A new “adopt a judge” court-watching program has emerged from concerns about Buckhead crime, echoing strong complaints about Fulton County’s judicial system made by Police Chief Erika Shields at a Feb. 28 town hall at the Atlanta History Center.
Local discontent with Fulton County judges has simmered since last summer’s murder and robbery at the Capital City country club. In that case, a 17-year-old suspect was on the streets from a previous armed robbery conviction due to a controversial private probation order from Superior Court Judge Doris Downs.
More recently, residents and officials have complained about Fulton judges letting defendants free immediately without full knowledge of their criminal records – though the nature of the complaints vary.
Maj. Barry Shaw, commander of Buckhead’s Zone 2 police patrol area, has voiced concern about the use of “signature bonds,” which is a pledge to show up for trial without any deposit. City Councilmember J.P. Matzigkeit of Buckhead’s District 8 recently wrote in his newsletter about a 17-year-old defendant getting out on a cash bond of $30,000, but without the judge knowing he was wanted on active warrants and a suspect in other active cases. At Mayor Keisha Lance Bottoms’ recent town hall, Shields made similar complaints.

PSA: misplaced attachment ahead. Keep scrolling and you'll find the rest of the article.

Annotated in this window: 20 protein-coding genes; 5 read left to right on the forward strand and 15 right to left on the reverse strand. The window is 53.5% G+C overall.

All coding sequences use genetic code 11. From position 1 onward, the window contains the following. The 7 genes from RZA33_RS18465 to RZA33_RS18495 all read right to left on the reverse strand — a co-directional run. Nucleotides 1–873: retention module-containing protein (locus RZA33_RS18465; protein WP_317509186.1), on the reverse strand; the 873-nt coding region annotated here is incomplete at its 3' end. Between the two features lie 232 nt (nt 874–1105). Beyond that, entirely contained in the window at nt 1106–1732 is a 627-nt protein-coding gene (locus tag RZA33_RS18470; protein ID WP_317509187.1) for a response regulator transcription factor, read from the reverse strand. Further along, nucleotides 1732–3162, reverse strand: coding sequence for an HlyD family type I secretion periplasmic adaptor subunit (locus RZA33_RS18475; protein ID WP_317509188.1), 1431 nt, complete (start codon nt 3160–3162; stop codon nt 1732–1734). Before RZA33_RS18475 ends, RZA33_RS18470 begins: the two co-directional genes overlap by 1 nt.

Taryn Chilivis Bowman, a local business owner and sometime political candidate, says that such apparently routine signature bonds are “a slap in the face to our whole police force and the citizens of Atlanta.”
Bowman is starting up a “Fulton County Judicial Accountability Task Force” to educate residents about the court system and pay attention to how judges decide particular cases.
Nicknamed “Adopt a Judge” by Mary Norwood, the chair of the Buckhead Council of Neighborhoods, the program right now is a basic sign-up sheet where a resident agrees to follow a particular judge in any Fulton court, learn about their background, show up in their courtrooms, and find out when they are up for election or who appointed them.